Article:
Arguments about health-insurance rate shocks when the Affordable Care Act (Obamacare) kicks in willfully disregard key facts behind the policy.
Claims regarding rate shock are based on the premise that the cheap plans on the market today are no longer going to be available, and the new plans will be incredibly expensive. To get there, many conservatives go to eHealthInsurance.com, a private insurance marketplace, and compare the cost of the cheapest rates on the private market to the cost of plans on health-insurance exchanges.
As Ezra Klein states, however, comparing eHealthInsurance.com rates with Obamacare rates is “not just comparing apples to oranges. It’s comparing apples to oranges that the fruit guy may not even let you buy.”
Many of those who are uninsured right now would not be eligible for the $60 per month plans available on the market. That’s because these prices assume you have no risk factors, and are a young, healthy individual. After filling out the health forms, most uninsured folks would find themselves on the hook for considerably more than $60/month, for the same coverage.
Think of it as one of those car commercials with a rock-bottom interest rate. In reality, most people don’t actually have the credit score to qualify for that rate. Exchange plans will show the price you’ll pay up front, so the price you see is the price you pay. Furthermore, the new plans are required to offer more than just the bare-bones coverage, which contributes to a higher average cost. But, in the long-term, patients’ out-of-pocket costs will be less with the new plans.
Thinking beyond the premium
Those ginning up fear about rate shocks only refer to the monthly premium, which is a pretty shoddy cost-measurement tool. Monthly premiums aren’t the limit of what you’ll be spending on any plan. Think about the current system’s co-pays, deductibles, and procedures insurance doesn’t cover.
Using the median household income ($28,693) for Minnesotans younger than 25, I went to eHealthInsurance.com and found myself a plan based on my age, location (a 23-year-old St. Paul resident) and a couple of basic health questions. Medica’s Solo plan with a $12,600 annual deductible was one of the cheapest, with a monthly premium of $69.39. This comes with a total out-of-pocket expense limit of $13,600 in a calendar year. (Excluding the monthly premium, that’s the most you’d have to fork over for one year.)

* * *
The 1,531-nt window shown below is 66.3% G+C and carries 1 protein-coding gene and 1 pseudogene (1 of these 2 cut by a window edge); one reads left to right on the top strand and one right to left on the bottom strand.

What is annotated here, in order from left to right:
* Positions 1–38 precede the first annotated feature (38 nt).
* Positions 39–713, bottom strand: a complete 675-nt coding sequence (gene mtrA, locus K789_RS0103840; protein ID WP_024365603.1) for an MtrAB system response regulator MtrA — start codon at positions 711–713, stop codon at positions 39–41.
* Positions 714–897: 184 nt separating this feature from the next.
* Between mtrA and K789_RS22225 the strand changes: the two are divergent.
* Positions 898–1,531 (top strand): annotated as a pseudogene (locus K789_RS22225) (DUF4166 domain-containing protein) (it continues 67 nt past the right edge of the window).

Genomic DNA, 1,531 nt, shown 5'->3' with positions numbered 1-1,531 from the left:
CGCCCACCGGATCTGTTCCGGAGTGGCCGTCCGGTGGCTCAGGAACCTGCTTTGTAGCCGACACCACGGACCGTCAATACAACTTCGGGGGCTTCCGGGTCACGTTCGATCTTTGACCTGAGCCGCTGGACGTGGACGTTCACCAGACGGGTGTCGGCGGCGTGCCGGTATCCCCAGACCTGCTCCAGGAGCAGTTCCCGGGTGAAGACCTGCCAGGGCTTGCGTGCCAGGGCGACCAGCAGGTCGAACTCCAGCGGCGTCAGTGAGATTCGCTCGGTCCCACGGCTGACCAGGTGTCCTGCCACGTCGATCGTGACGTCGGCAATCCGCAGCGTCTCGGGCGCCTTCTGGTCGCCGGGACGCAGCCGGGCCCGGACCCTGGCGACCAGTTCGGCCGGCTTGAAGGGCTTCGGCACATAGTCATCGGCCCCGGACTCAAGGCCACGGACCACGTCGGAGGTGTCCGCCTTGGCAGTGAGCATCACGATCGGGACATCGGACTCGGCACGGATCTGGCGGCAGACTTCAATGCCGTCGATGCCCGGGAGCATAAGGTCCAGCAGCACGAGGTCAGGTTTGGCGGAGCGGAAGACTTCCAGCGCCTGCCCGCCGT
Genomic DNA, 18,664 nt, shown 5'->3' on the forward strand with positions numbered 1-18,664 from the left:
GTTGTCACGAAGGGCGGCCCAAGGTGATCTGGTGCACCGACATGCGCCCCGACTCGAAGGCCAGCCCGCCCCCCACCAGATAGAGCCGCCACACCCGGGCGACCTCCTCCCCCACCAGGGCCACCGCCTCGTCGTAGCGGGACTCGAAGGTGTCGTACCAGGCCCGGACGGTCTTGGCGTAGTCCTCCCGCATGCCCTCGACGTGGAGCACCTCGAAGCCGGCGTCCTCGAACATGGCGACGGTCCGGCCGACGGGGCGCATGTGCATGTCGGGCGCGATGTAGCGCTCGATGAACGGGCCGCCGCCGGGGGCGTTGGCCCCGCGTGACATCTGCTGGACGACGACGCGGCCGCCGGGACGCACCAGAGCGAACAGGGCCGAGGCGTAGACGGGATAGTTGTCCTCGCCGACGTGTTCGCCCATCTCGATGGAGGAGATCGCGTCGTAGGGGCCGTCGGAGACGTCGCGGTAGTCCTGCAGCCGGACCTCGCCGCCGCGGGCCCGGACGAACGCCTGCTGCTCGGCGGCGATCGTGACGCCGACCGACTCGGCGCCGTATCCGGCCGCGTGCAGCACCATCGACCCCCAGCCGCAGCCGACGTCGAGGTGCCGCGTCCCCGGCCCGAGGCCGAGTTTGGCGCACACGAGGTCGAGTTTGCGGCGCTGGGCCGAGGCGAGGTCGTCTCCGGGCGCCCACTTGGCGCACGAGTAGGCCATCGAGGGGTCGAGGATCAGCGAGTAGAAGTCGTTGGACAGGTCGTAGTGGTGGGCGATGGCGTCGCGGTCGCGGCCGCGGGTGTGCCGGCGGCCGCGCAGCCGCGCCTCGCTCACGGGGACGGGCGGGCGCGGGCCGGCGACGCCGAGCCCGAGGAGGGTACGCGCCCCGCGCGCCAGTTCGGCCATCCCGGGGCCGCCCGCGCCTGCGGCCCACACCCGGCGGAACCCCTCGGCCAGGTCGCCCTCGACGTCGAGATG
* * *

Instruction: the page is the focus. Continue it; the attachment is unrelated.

The most stripped down coverage level for Obamacare plans is the Bronze coverage, which is expected to have a total out-of-pocket expense limit of $6,400.
Since Minnesota’s exchange is still in development, it’s not possible to make an exact comparison. However, one state that can possibly act as a guide is California, which has the first official Obamacare plans on an exchange. It shows I would pay a $137 monthly premium for my plan, and would have that $6,400 out-of-pocket limit. What it boils down to is that I would pay an extra $67/month to reduce my total liability by $7,200/year.
I know what people are thinking, I’m a healthy young person. Why should I pay that much extra to lower my out-of-pocket, when I’ll likely never need it?
Consider the emergency
Consider this: Medica estimates the average price of an appendectomy in St. Paul (a procedure two of my closest friends had at 22), to be between $6,881 and $10,500. Even on the lower end, say $8,000, you’re already well above the out-of-pocket threshold for the Obamacare plan, but still well below the cheaper plan.
Add in a second emergency, and you’re looking at a pretty painful year on the pocketbook under the cheap plan.
All right, maybe you can stay healthy over a few years, but let’s consider what could happen over a decade. Reaching that $13,600 out-of-pocket threshold while on the Bronze plan from Obamacare instead of the Medica plan would pay for 107 months of the additional $67 premium, or nearly 9 years’ worth.
Finally, conservative claims about rate shock tend to ignore the premium subsidies included in the Affordable Care Act. Individuals and families making up to 400% of the federal poverty line – $45,960 for an individual and $94,200 for a family of four – are eligible for tax subsidies on their health-care premiums. Considering that the vast majority of uninsured Minnesotans live under the 400% of poverty level, nearly all of them would be eligible for some measure of subsidy.
In the recently released California plans, a 21-year old making 150% of the federal poverty line, or $17,235/year, or less would pay nothing for the most affordable Bronze-level health care. That’s a $0/month premium. And while that might be a shocking rate, it’s sure not going to be bankrupting anyone.
Argument designed to scare
Rate shock is a myth, designed only to scare the public into believing that the most meaningful health-care reform in recent history will bankrupt people everywhere. What I’ve written above is only the immediate dispelling of the fear mongering. A number of factors will better control costs across the system over time, as the total cost of health care decreases due to everyone having insurance.
We need facts, not rhetoric, to prevail in order to make the transition to the Affordable Care Act as smooth as possible. That starts with not allowing the myth of rate shock to continue. People are going to save money on health care with minimum-standard plans. We’ll all be richer, and healthier, for it.
Kevin George, a graduate of St. Olaf College with a degree in political science and media studies, is a policy associate at Minnesota 2020, a progressive think tank based in St. Paul. This commentary originally appeared on its website.
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